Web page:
Oddities, Etc.: A Display of Affection
|A seven-foot-tall papier-mâché sphinx is showcased in the exhibit "Oddities." (NARA, Franklin D. Roosevelt Library)|
"I am sending you a handkerchief with your initial on it. I put the initial on it myself. It is not very big but it will be all right unless you have a bad cold."
- Twelve-year-old Clara Bell Allen's handwritten note accompanying her gift to FDR
In commemoration of the sixtieth anniversary of the Franklin D. Roosevelt Presidential Library, "Oddities, Etc. A Display of Affection" opened on May 3, 2001, and runs through October 31, 2001. It is an exhibition of gifts to President and Mrs. Roosevelt that includes magnificent objects given by heads of state as well as tokens, trinkets, and works of art sent by ordinary men, women, and children. Some are objects of great beauty, and skill; others are more irreverent, which led Roosevelt to call them his "oddities."
The Roosevelt Library assembled the exhibition to mark this very special event in the history of presidential libraries. As the first presidential library, the displays at the Roosevelt Library for the first time gave people the opportunity to view a President's personal collection and gain a rare glimpse into the private side of the nation's chief executive. But FDR wanted the museum to be far more than the books, ship models, stamps, and naval art that composed his own collections. He cherished the things people gave him and, no matter what the type or quality, felt that they represented the nation's love and respect, not only for him personally, but for the presidency itself.
"Oddities, Etc." showcases many of the original items that the very first visitors to the Roosevelt Library and Museum saw on June 30, 1941. Many were originally displayed in the library in the "Gift Room," a basement gallery that FDR affectionately called his "Oddities Room." Other objects in the exhibition are drawn from the more traditional presidential gifts displayed in the library's main exhibition hall.
The exhibition includes images of FDR in embroidery, mosaic, cross stitch, and wood inlay; some are quite handsome, some humorous, others outrageous. A portrait of FDR done entirely by typewriter and presented to the President is the work of a young Philadelphian, Sidney Cohen, who was suffering from a chronic nervous ailment. The patience and ingenuity required to reproduce the picture (which took two years of concentrated effort) expressed the depth of affection many felt for President Roosevelt. Other oddities include a pipe with the President's head carved in the bowl, a photograph of the President framed in two scrolling circles of postage stamps rolled to points, a mosaic portrait in colored glass with a tile frame, a framed double portrait of FDR done in pencil and set in the middle of a large and elaborate design made of thousands of pieces of colored wood-pencil shavings, and hand-colored statuettes of the President and Mrs. Roosevelt carved in wood.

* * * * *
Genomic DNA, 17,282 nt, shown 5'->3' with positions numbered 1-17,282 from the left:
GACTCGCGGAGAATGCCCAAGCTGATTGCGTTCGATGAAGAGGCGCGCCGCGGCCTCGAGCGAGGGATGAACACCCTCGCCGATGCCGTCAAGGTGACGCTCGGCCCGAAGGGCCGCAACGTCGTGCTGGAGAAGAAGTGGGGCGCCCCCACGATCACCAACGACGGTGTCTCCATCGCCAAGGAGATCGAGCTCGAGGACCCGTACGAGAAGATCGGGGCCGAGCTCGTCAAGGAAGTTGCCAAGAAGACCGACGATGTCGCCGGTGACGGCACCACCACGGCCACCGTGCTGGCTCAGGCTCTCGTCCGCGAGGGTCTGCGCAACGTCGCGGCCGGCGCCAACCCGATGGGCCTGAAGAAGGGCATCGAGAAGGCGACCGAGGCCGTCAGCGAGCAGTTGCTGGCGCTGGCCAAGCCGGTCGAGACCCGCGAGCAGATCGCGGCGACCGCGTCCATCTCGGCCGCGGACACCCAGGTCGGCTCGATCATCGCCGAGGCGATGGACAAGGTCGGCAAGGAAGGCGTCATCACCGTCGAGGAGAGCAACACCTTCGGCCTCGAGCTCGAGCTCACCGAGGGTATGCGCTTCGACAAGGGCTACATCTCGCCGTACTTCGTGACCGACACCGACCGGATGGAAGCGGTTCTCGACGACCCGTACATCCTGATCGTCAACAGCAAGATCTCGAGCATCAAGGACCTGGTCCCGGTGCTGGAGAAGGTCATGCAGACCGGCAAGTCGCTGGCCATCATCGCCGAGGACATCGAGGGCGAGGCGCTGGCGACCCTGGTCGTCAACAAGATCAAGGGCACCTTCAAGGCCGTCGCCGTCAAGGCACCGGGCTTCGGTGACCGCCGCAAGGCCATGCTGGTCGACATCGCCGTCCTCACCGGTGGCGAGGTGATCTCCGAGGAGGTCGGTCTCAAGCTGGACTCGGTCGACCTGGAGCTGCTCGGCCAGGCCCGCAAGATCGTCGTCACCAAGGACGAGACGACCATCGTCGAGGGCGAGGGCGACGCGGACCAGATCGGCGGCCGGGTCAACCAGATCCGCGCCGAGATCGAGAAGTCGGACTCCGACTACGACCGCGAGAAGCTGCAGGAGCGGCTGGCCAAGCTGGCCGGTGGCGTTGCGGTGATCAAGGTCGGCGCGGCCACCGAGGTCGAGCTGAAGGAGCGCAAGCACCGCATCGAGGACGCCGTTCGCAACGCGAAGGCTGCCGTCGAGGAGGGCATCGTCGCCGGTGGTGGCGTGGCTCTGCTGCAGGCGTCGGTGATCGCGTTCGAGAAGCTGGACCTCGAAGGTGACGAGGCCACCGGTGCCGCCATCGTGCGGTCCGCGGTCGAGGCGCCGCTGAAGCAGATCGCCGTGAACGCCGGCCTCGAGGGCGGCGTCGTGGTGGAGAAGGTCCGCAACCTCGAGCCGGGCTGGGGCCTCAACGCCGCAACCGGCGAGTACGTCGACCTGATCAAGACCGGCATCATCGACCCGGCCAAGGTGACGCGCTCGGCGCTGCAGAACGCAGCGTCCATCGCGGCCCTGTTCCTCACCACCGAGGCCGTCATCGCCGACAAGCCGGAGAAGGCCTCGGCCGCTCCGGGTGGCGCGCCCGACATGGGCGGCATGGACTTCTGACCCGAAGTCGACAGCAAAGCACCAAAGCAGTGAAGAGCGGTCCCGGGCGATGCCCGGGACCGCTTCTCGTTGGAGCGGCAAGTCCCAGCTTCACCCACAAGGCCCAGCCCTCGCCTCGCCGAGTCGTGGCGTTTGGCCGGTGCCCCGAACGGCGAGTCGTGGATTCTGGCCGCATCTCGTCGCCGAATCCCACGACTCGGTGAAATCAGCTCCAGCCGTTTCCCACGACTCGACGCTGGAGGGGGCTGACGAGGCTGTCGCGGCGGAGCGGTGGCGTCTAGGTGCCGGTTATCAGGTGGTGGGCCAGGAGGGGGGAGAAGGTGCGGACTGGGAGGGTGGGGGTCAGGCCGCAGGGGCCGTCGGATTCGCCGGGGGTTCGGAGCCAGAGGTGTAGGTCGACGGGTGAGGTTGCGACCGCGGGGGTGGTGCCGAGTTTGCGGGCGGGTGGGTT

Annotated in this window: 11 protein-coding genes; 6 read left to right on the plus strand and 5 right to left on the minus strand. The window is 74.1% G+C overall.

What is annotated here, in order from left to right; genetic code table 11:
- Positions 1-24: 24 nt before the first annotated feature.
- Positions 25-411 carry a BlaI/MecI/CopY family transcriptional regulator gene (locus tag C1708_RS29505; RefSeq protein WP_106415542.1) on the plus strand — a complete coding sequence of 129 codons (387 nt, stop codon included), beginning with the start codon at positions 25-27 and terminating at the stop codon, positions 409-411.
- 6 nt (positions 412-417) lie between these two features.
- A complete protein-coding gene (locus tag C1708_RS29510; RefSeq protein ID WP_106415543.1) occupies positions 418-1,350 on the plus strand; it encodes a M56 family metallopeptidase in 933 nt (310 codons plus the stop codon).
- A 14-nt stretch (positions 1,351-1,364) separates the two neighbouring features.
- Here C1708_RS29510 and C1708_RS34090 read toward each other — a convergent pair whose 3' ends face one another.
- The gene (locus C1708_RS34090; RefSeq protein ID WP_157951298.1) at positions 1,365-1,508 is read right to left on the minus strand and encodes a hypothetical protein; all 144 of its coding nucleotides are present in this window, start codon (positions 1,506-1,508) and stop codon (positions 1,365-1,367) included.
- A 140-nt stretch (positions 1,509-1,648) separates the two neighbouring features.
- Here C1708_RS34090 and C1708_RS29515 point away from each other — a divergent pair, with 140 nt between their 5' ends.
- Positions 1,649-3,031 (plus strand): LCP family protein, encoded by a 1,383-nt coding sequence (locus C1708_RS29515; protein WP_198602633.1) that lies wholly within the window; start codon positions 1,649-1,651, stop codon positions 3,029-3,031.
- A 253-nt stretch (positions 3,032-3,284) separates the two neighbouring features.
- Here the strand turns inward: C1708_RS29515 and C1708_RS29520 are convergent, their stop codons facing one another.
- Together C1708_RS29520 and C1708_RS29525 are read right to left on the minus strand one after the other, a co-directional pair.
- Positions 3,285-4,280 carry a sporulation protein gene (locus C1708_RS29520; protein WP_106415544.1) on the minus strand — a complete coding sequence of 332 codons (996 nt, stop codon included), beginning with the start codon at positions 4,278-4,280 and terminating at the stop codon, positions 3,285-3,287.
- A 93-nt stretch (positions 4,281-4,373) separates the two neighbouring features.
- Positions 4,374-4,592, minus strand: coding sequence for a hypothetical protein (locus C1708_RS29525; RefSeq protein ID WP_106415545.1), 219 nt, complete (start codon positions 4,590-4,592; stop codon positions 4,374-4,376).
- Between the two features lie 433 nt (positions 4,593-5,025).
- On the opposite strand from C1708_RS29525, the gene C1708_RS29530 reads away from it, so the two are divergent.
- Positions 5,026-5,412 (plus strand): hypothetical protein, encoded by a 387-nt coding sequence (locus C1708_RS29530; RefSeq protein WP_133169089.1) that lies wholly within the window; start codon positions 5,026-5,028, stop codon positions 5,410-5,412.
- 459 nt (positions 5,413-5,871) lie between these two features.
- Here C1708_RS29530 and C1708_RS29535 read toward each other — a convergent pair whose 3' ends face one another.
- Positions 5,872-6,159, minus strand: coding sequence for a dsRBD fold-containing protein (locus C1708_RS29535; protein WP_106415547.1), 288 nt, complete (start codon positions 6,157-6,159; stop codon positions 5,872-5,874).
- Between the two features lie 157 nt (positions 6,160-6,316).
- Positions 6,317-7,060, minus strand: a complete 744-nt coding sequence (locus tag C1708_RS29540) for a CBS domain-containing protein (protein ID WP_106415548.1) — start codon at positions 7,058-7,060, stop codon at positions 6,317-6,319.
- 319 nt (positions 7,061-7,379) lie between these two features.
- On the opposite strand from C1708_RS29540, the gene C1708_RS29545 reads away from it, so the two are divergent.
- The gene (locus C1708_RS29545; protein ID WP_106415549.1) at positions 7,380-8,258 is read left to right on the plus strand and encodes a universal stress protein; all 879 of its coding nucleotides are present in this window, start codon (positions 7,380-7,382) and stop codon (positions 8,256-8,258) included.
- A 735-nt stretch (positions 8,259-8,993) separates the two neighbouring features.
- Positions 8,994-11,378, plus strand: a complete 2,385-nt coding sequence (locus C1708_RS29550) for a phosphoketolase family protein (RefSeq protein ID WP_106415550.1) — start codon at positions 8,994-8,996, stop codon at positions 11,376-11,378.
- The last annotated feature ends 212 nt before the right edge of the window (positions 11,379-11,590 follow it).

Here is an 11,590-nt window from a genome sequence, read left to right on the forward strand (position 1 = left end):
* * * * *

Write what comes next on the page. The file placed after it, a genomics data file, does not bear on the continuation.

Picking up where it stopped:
A vest covered with hundreds of buttons in different sizes and colors was made by Mrs. Luella Smith of Inglewood, California. It carries an inscription on the back in small white buttons, "FDR 1944." The letter that accompanied the vest from Mrs. Smith said she was praying for FDR's success and that her hope had always been with him. She asked that he have his picture taken in the vest and requested a copy to put on her bedstand so she could admire her boy in the White House. We doubt Mrs. Smith ever got her photograph, but FDR sent the vest to the library for display in the Oddities Room.
Certainly not odd in the same sense as pencil-shaving pictures and button vests is a sterling silver and gold clock made by Mr. Bernard Kohn of New York City and presented to the President and Mrs. Roosevelt on the occasion of the laying of the cornerstone for the library in November 1939. The movement registers both Pacific and Eastern Time so that the Roosevelts would know when to call their children who lived on the West Coast. The case of the clock consists of forty-eight parts representing the states then in the Union. Depicted in an arch over the dial supported by four gold-plated columns are the motto "E Pluribus Unum," the American eagle and shield, reproductions of the Capitol and the White House, and an enameled portrait of the President framed in a wreath. The hands of the clock are solid gold and shaped like the Empire State Building to signify the President's home state. Kohn described the work as a labor of love, designed and built unhurriedly, as an enduring symbol of deep devotion to an idealist and his ideals. The clock represented six years of painstaking work.
The showpiece of "Oddities, Etc. A Display of Affection" is an outrageously
huge papier-mâché head of FDR resembling the sphinx that was presented
to him at the 1939 Gridiron Dinner when the President refused to answer questions
about running for a third term. The sphinx was designed and executed by James
Preston, assistant administrative secretary of the National Archives. Hours
and hours of painstaking work in the basement of his home with wire and wet
newspaper produced this amazing caricature of FDR. The entire piece is seven
feet tall and the face itself forty inches long. The famous cigarette and holder
extend out a nearly a yard. FDR was so pleased with the image he asked for it
and had it shipped to the library, which was under construction at the time.
It attracted great public attention on opening day sixty years ago and is the
hit of today's exhibit.
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